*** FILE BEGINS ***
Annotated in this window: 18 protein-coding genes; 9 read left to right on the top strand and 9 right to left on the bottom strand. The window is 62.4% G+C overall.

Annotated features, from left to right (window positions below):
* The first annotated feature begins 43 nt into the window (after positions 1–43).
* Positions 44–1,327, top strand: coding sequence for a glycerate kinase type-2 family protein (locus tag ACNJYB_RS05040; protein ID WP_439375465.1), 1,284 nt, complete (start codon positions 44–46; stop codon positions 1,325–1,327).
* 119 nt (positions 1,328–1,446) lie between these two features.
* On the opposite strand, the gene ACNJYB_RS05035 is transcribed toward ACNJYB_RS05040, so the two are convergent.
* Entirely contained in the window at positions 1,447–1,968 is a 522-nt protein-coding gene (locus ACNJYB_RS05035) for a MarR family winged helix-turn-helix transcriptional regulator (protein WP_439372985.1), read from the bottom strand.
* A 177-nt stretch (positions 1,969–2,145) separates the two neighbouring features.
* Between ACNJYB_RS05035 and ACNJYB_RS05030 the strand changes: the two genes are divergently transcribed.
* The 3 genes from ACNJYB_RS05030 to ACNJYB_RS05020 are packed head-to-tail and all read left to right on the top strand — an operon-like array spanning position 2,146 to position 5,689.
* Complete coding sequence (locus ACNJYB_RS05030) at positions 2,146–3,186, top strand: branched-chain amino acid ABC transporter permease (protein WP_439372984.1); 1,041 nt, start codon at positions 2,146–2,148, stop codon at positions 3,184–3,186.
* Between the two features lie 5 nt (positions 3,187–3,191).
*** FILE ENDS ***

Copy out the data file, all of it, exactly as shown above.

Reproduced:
Annotated in this window: 18 protein-coding genes; 9 read left to right on the top strand and 9 right to left on the bottom strand. The window is 62.4% G+C overall.

Annotated features, from left to right (window positions below):
* The first annotated feature begins 43 nt into the window (after positions 1–43).
* Positions 44–1,327, top strand: coding sequence for a glycerate kinase type-2 family protein (locus tag ACNJYB_RS05040; protein ID WP_439375465.1), 1,284 nt, complete (start codon positions 44–46; stop codon positions 1,325–1,327).
* 119 nt (positions 1,328–1,446) lie between these two features.
* On the opposite strand, the gene ACNJYB_RS05035 is transcribed toward ACNJYB_RS05040, so the two are convergent.
* Entirely contained in the window at positions 1,447–1,968 is a 522-nt protein-coding gene (locus ACNJYB_RS05035) for a MarR family winged helix-turn-helix transcriptional regulator (protein WP_439372985.1), read from the bottom strand.
* A 177-nt stretch (positions 1,969–2,145) separates the two neighbouring features.
* Between ACNJYB_RS05035 and ACNJYB_RS05030 the strand changes: the two genes are divergently transcribed.
* The 3 genes from ACNJYB_RS05030 to ACNJYB_RS05020 are packed head-to-tail and all read left to right on the top strand — an operon-like array spanning position 2,146 to position 5,689.
* Complete coding sequence (locus ACNJYB_RS05030) at positions 2,146–3,186, top strand: branched-chain amino acid ABC transporter permease (protein WP_439372984.1); 1,041 nt, start codon at positions 2,146–2,148, stop codon at positions 3,184–3,186.
* Between the two features lie 5 nt (positions 3,187–3,191).